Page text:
Danny Ward is one of our ’40 Faces of Plant Pathology’
BSPP members can be found in 51 different countries, with 30% of members based in countries outside of the UK. As part of the BSPPs 40th anniversary, we asked our membership to describe some things about themselves, what plant pathology challenges they would most like to see solved, and what could improve the world of plant pathology in terms of inclusivity. Click here to return to the 40 Faces Home Page.
Institution and country of residence
John Innes Centre
Area of expertise/study
I’m interested in how Pseudomonas syringae bacteria regulate plant infection via their type III secretion system. These are needle-like nanomachines necessary for pathogen virulence. I’m particularly focused on an ATPase protein connected to this system, its interaction with the signalling molecule cyclic-di-GMP, and ultimately how this impacts plant infection. By gaining a better understanding of the fundamentals of Pseudomonas virulence, we are in a stronger position for designing future controls measures against this plant pathogen.
About your early experiences in education
I always found science (particularly biology) interesting at school, so much so that it made sense for me to pursue an undergraduate degree in it, followed by a masters and now a PhD. I liked better understanding the natural world around me. I found microbiology and molecular biology to be particularly interesting as it is a hidden world with so many things to learn about with many potential applications waiting to be unlocked. Now I am linking that interest to molecular plant pathology by researching microbial virulence in relation to plant infection.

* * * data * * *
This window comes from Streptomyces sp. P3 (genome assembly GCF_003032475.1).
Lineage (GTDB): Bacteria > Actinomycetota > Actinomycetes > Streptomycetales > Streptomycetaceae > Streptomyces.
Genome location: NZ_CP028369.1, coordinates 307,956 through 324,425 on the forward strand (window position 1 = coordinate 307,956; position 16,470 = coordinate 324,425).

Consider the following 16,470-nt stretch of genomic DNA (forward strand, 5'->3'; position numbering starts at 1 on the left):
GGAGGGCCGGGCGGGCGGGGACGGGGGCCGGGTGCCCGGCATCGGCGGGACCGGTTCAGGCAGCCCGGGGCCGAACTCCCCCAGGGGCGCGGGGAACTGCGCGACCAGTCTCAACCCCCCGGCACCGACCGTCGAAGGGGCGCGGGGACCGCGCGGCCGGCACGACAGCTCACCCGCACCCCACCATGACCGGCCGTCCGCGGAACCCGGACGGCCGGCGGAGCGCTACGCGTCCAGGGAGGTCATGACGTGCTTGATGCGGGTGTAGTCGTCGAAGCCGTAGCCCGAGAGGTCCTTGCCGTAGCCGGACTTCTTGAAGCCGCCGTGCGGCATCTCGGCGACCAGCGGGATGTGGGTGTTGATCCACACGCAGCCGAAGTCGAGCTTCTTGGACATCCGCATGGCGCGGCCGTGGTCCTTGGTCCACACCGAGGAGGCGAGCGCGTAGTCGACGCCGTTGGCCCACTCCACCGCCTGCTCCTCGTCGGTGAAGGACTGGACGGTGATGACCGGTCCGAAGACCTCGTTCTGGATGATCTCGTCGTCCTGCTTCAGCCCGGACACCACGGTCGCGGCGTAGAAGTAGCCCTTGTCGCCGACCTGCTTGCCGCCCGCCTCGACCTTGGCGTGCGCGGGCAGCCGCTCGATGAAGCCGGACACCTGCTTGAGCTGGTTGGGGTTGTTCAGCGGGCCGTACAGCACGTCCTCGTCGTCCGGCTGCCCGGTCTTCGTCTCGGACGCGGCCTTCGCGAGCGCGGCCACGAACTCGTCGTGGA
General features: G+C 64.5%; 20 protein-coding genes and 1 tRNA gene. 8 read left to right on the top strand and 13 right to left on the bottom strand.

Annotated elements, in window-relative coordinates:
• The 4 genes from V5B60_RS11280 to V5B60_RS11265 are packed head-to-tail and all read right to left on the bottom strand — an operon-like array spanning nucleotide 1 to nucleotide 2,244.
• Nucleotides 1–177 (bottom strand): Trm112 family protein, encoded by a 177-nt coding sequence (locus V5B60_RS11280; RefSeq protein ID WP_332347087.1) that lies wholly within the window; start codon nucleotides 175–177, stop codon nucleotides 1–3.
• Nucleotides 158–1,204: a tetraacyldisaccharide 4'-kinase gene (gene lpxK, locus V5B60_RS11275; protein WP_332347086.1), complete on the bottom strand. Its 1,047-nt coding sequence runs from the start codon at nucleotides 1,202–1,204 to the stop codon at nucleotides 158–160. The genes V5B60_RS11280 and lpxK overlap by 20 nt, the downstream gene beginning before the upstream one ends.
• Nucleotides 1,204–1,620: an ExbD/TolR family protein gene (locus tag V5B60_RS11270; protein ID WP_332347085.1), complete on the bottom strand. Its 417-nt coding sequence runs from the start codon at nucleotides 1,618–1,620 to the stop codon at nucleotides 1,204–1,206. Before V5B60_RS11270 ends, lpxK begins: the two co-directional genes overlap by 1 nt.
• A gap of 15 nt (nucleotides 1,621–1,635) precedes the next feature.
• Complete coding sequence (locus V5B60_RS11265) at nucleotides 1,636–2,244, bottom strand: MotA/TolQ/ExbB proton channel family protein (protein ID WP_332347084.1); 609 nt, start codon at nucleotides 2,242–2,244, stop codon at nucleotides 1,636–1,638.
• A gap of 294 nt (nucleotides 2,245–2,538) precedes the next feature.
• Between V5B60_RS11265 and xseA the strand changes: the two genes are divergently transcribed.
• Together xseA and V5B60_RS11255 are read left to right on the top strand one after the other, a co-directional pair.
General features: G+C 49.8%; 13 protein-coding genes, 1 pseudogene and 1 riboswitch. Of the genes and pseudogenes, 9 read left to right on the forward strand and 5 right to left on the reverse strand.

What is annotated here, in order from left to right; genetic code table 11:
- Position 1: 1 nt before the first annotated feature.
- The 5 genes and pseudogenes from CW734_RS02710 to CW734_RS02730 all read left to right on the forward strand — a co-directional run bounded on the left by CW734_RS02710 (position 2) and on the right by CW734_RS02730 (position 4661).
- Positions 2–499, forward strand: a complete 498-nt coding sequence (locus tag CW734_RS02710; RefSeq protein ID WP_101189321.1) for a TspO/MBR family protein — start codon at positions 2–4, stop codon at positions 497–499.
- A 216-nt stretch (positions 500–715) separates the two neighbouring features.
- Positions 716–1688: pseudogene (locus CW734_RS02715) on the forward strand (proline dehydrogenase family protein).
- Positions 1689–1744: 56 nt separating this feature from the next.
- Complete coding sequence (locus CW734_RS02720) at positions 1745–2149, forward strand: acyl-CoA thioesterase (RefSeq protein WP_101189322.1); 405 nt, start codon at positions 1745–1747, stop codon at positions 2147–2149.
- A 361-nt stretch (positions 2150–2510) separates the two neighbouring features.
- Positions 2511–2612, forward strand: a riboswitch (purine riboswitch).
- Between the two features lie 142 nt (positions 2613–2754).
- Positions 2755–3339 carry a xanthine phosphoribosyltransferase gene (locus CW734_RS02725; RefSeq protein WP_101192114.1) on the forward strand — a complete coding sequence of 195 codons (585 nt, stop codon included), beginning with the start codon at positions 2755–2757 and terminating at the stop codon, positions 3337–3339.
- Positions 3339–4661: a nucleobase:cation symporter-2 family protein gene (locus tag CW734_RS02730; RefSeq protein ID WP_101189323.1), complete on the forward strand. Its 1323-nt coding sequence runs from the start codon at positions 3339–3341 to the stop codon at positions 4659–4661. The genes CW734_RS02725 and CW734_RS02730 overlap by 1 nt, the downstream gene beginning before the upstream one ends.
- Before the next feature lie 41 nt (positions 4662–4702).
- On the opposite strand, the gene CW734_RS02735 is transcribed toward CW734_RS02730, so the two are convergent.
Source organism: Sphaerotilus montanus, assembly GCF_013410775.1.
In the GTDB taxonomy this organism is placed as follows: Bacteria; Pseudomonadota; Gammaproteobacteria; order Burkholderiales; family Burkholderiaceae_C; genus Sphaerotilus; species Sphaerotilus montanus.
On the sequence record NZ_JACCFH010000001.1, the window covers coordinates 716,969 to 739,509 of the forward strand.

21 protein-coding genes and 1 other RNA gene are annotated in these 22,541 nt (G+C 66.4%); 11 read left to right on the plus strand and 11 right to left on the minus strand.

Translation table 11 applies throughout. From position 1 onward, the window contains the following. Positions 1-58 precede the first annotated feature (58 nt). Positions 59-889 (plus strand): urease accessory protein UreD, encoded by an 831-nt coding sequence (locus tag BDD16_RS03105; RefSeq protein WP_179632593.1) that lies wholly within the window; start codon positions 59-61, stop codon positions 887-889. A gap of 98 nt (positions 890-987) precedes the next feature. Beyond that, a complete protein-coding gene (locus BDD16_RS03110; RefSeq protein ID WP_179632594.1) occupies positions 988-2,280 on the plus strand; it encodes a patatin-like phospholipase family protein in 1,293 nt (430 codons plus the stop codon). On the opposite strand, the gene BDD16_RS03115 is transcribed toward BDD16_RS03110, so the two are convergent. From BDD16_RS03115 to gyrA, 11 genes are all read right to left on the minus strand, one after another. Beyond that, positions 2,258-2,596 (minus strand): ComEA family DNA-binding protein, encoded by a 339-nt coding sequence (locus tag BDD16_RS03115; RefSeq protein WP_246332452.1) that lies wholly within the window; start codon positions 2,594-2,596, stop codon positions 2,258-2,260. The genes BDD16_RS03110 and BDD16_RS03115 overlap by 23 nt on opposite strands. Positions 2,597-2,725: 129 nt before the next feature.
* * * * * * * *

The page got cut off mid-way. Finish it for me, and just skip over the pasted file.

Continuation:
If you could solve one problem in plant pathology, what would it be?
The current one I’m researching for my PhD would be nice! Outside of that, I think there are a variety of other interesting unsolved mysteries in the plant pathogen Pseudomonas syringae. There are many aspects still unknown in relation to effector biology. I think it would be interesting to pick apart how many of the lesser known effectors work at a mechanistic level and find out exactly why they cause the disease symptoms they do in host plants.
If you could solve one issue relating to inclusivity and diversity within the field of plant pathology what would it be?
I would like to see more individuals from a wider range of backgrounds choose plant pathology as something that interests them and potentially as a career choice. This will require promotion of our research to new audiences and breaking down any existing social barriers.
If you weren’t a plant pathologist, what would you be?
If I wasn’t working with plant pathogens, I would likely be working with other kinds of pathogens. I find infection biology very interesting. If I were to pick a job outside of research science, I may have picked more of an engineering role relating to computers or technology. The field is advancing so rapidly and is changing the way we live our lives. Fortunately I get the chance to work with a variety of advanced technology as part of my research now!